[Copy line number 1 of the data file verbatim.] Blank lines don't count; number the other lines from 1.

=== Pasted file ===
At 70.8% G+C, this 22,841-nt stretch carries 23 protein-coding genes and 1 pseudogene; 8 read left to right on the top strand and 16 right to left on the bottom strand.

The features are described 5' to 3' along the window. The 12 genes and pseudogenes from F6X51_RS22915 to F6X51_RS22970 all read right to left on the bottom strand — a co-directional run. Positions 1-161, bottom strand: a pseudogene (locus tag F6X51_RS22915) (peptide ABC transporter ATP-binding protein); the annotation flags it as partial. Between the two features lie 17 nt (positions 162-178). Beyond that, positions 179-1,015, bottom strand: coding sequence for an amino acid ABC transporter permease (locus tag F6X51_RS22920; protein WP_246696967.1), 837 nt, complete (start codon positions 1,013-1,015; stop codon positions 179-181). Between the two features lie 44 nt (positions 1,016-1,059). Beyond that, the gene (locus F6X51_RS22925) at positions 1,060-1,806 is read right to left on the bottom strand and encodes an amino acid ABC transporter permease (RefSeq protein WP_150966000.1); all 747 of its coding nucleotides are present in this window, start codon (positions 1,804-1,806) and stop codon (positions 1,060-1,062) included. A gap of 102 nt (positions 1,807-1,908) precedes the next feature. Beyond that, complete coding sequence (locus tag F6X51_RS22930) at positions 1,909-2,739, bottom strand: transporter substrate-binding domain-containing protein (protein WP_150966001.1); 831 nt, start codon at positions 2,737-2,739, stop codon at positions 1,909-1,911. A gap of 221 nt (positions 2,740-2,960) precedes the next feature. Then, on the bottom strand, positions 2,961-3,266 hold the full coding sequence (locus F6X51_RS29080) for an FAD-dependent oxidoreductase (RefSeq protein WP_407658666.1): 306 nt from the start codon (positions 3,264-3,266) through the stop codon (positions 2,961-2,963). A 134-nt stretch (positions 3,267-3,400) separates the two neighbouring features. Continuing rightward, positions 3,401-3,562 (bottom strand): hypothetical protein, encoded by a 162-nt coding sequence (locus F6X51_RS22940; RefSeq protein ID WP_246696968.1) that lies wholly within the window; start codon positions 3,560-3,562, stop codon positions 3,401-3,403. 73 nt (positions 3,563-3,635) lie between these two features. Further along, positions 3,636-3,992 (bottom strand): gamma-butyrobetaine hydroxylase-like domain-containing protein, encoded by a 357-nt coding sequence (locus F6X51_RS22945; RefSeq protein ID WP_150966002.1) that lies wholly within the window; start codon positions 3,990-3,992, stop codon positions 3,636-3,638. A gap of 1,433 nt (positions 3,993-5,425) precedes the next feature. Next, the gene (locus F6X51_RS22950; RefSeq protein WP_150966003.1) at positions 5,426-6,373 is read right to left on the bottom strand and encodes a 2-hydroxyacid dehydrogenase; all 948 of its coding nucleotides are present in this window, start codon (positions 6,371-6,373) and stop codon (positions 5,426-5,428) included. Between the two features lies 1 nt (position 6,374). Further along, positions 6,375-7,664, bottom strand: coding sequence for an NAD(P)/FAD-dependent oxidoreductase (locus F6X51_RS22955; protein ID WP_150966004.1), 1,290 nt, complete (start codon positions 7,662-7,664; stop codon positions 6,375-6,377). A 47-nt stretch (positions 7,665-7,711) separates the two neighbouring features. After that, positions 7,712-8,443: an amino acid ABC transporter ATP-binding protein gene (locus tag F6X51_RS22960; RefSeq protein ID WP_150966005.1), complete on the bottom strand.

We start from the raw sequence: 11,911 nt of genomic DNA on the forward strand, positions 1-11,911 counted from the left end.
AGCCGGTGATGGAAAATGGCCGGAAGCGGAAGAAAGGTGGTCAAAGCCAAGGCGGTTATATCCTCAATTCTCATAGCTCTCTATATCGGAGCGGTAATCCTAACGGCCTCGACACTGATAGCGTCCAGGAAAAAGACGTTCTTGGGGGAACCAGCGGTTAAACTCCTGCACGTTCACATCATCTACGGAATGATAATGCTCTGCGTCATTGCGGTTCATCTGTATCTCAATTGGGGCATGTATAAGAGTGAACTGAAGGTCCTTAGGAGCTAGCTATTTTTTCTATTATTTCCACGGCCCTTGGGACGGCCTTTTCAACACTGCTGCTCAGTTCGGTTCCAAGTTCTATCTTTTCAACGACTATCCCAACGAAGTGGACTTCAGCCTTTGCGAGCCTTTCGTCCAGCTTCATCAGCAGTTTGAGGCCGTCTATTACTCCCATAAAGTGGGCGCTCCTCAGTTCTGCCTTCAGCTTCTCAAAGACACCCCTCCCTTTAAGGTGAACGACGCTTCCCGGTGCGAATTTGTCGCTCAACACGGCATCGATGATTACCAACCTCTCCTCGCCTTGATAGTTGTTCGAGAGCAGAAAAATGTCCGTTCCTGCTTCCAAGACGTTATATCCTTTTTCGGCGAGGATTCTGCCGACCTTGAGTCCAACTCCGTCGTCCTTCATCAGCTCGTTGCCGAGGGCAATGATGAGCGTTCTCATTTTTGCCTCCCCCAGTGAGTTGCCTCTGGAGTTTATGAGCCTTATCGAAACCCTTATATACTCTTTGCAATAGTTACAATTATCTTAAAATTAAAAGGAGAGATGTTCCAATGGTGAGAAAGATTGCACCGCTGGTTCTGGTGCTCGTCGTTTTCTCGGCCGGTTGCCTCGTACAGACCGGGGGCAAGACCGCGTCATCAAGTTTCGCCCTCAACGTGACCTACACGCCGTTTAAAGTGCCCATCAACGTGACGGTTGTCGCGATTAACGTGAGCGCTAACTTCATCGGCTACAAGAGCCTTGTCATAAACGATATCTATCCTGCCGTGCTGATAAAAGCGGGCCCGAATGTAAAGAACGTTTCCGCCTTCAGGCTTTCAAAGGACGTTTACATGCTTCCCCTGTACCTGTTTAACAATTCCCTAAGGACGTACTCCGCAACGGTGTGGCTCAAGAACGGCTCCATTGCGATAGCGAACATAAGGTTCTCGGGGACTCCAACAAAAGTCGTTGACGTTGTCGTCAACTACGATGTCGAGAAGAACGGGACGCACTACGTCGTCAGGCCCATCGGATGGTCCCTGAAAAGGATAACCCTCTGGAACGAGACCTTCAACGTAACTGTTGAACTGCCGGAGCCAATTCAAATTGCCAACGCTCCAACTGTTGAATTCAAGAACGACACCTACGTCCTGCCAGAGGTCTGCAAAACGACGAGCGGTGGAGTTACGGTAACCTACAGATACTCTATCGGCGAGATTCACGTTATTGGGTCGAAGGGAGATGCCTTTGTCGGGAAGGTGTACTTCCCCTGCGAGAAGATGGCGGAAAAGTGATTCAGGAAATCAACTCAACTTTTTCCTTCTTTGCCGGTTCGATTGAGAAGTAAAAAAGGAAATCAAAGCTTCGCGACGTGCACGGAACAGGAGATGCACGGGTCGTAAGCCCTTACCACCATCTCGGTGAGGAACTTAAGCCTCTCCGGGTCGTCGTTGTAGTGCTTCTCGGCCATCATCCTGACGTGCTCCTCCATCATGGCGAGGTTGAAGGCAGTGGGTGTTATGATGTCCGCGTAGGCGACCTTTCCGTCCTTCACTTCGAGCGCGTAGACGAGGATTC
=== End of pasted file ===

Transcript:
At 70.8% G+C, this 22,841-nt stretch carries 23 protein-coding genes and 1 pseudogene; 8 read left to right on the top strand and 16 right to left on the bottom strand.